Jesse seemed super excited at the opportunity to gore us up, and encouraged our input as to shaping the “look” we wanted. We both told her, “Just do whatever you want.” Apparently that was Jesse’s green light to rocket us to hideous town. Ellen’s pre-made mold consisted of an eyeball that was hanging from its eyesocket, her face appearing to melt into itself. Awesome.
I soon discovered that I would be strutting my stuff around town with a circular saw protruding from my chest. “It’s a real blade,” Jesse said with a proud smile. “My boyfriend sanded the edges down, though, so you won’t injure anybody.” Um, he what?! Jesse held the mold up against my body, this way and that, searching for the perfect spot on which to affix it.
I had planned ahead and ordered a post-apocalyptic vest fashioned from bicycle tire inner tubes that exposed both my stomach and my chest, per my "slut-it-up-it’s-Halloween" tendencies. Jesse looked me up and down; her smile grew larger. “Your outfit is perfect!” With that, it was decided that the mold would be most noticeable nestled just above my cleavage. Lovely.
I was surprised at how quickly the time passed as I sat in Jesse’s chair being poked, prodded, dusted with liquid latex and dabbed with gobs of fake blood. She …
Give a coat, get a coffee – it's that simple!
The 5th Annual Coats for Coffee drive to benefit the Boys and Girls Clubs of Providence kicks off this Monday at all Seven Stars Bakery locations. Bring a gently used kids or adult coat to either Providence (820 Hope St. or 342 Broadway) or Rumford (20 Newman Ave.) Seven Stars between October 22-November 4 and you'll receive a free small coffee. To help kickstart things, on the first day only they will also throw in a free baked good. All coats will be cleaned by Courtesy Cleaners before donation. You can also drop your coats directly at one of their locations and receive a voucher for your free coffee. Over the past four years Coats for Coffee has donated hundreds of badly needed coats to children and families in need during the chilly winter months. Help us reach this year's goal of over 500 coats this year and you're guaranteed to feel warm all over.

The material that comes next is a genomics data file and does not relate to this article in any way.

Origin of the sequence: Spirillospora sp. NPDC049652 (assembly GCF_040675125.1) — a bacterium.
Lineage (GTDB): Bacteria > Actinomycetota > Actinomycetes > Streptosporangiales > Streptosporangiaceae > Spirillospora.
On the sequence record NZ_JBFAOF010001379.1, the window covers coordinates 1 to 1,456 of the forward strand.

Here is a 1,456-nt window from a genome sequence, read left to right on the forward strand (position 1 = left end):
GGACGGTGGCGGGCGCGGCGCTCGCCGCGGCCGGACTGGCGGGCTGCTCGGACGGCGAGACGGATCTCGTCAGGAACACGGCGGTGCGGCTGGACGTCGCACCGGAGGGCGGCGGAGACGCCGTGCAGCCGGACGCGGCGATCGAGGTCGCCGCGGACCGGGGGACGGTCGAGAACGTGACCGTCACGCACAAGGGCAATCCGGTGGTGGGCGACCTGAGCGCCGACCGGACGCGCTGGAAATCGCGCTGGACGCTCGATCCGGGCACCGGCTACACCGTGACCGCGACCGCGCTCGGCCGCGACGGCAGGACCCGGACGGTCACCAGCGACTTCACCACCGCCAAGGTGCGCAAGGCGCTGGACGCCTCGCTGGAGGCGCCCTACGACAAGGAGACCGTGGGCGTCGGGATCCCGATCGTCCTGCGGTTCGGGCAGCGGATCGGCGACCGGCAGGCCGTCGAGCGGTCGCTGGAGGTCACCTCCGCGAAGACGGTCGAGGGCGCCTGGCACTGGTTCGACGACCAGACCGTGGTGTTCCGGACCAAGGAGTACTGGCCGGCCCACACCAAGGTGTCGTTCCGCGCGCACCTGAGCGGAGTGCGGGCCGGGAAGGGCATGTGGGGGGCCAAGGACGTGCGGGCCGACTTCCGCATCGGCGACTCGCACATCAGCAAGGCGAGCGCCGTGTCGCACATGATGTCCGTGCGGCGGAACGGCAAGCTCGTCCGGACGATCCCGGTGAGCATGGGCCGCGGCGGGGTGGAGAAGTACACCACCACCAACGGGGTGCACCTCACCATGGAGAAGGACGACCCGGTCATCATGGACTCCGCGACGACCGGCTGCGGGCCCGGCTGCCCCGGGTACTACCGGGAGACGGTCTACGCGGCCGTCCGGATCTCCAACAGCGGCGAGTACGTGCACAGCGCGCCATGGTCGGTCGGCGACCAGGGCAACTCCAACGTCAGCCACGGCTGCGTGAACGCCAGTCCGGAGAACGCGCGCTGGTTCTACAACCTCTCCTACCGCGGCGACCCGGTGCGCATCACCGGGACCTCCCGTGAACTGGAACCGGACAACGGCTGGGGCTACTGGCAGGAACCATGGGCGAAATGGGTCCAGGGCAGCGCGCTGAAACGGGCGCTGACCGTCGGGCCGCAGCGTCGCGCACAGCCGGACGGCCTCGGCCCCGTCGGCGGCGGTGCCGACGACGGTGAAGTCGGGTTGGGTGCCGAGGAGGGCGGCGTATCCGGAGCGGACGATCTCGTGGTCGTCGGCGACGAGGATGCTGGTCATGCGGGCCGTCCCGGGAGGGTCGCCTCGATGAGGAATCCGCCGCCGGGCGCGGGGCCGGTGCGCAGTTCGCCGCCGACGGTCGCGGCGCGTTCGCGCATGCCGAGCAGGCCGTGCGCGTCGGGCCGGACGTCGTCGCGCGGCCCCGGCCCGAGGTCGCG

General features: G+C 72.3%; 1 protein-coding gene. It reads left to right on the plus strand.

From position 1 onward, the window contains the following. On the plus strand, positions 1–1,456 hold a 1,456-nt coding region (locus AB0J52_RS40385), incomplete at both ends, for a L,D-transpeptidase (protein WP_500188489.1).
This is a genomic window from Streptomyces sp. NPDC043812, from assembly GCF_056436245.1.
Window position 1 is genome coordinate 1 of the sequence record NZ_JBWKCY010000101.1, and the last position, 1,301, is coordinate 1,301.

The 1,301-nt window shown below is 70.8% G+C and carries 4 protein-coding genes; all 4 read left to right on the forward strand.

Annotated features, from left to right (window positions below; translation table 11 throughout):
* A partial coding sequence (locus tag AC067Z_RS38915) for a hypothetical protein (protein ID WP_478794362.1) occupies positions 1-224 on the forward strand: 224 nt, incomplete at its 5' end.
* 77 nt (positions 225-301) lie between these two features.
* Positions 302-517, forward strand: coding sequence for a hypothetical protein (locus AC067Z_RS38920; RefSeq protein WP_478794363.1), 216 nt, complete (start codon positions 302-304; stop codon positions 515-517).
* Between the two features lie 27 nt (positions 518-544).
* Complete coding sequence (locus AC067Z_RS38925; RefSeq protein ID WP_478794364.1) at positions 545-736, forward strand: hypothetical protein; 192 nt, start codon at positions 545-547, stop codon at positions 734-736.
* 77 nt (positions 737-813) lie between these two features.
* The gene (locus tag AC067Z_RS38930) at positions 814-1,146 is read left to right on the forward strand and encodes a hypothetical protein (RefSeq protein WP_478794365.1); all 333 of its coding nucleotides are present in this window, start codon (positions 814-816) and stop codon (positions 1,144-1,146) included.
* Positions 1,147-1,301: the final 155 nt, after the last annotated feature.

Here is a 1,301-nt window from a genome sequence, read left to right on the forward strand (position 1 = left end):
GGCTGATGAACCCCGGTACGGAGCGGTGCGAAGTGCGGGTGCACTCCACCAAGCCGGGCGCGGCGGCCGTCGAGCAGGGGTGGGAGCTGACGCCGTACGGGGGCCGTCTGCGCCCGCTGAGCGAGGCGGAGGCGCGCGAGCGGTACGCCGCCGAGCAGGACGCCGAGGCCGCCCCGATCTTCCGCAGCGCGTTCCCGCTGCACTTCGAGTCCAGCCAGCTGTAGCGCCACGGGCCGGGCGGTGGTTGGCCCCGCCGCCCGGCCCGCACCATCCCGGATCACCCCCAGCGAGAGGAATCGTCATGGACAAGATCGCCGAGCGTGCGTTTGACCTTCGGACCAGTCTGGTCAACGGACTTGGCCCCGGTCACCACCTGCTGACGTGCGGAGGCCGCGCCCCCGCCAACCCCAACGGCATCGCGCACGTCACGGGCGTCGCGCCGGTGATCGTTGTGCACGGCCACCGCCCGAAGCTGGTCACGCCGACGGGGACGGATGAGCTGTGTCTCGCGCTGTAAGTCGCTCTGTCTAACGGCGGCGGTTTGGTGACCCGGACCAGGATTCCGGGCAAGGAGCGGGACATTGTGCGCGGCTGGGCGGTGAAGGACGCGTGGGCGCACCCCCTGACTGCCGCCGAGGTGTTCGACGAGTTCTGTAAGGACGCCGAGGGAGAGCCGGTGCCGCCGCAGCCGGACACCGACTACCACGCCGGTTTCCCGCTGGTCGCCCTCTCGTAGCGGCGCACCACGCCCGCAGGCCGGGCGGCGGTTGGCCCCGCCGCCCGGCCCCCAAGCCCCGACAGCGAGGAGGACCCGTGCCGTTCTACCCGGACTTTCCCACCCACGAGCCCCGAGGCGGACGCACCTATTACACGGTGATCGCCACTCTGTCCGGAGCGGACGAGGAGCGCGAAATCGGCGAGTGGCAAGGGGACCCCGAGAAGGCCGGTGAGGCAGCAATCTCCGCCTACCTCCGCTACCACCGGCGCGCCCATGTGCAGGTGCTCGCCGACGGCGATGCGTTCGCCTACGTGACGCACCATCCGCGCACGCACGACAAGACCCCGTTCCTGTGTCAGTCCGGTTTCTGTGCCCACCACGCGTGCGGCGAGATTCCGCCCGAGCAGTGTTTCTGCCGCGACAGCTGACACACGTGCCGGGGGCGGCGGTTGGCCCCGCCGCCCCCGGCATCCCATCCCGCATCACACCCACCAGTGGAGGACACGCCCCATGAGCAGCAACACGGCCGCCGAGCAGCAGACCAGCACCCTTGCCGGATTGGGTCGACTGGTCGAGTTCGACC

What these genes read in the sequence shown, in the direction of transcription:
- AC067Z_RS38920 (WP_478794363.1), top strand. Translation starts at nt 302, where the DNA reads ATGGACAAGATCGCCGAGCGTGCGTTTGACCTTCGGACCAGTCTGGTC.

If you haven’t seen the rosy-colored State House recently, then here’s a newsflash: it’s Breast Cancer Awareness Month, and in recognition of this, CORE: Center of Real Energy will be offering a series of Pilates for Pink classes. These one-week-only workouts begin on Monday, October 15 and run through Saturday, October 20. CORE is partnering with Shape magazine to raise money for The Breast Cancer Research Foundation, a non-profit organization and one of the pioneers in breast cancer research. So, if the rainy autumn weather has you feeling blue, boost your spirits with a workout that will benefit your body and mind. All classes are $20, and some require pre-registration, which can be done right on their website. Won’t be able to make it to a class but still want to contribute? CORE will also be accepting check donations at their original studio on Angell Street in Wayland Square and their newly opened location on Governor Street. With 100% of the profits from these special classes going directly to breast cancer research, you can feel even better knowing that your ab-ripping Pilates workout contributed to women’s health everywhere.
Who: Karen Bentley
What: Owner, Karen Bentley Tarot
When: 6pm, Wednesday August 22
Where: Cactus Grille, 800 Allens Ave., Providence
Why: I’m a sucker for all things mystical
Karen Bentley Tarot is a one-woman show. The self-proclaimed “tarotpreneur” makes a living by reading tarot cards. Similar to the standard 52-card deck, a tarot deck features four suits; in place of a spade or a club, however, you might find a cup or a sword. Magicians, emperors and fools run rampant. Oh, and you should probably watch out for that pesky devil card.
I spot Karen in the back room of Cactus Grille. She’s draping a table with a swatch of wispy leopard fabric in preparation for her monthly Manicures and Margaritas event, featuring $10 tarot card readings, $6 express manis and $5 drink specials. As my late grandmother practiced tarot, my interest in the esoteric runs deep. I park it beside Karen in the circular red booth.
She’s a beautiful lady, with eyes that smile even when her lips stay unmoving. “I’m an ethical reader,” Karen explains after I recite a few of the past tarot-based predictions that never quite materialized. I was supposed to meet my future husband last September! “I don’t ‘cast the mark,’ she says. “That’s usually bad news for people that approach the tarot with misguided expectations.”
I shuffle the deck, concentrating – as instructed – on the topic I craved insight on: romance. “At these events I do a seven-card horseshoe spread,” she explains. Satisfied after a minute of shifting the cards back and forth, I randomly choose seven and hand them over. She arranges them neatly. “The cards tell a story,” she says, “and they must be read in conjunction with the others.”
The 78-card tarot deck can be broken up into two parts: major arcana (22 cards without suits) and minor arcana (56 cards containing the …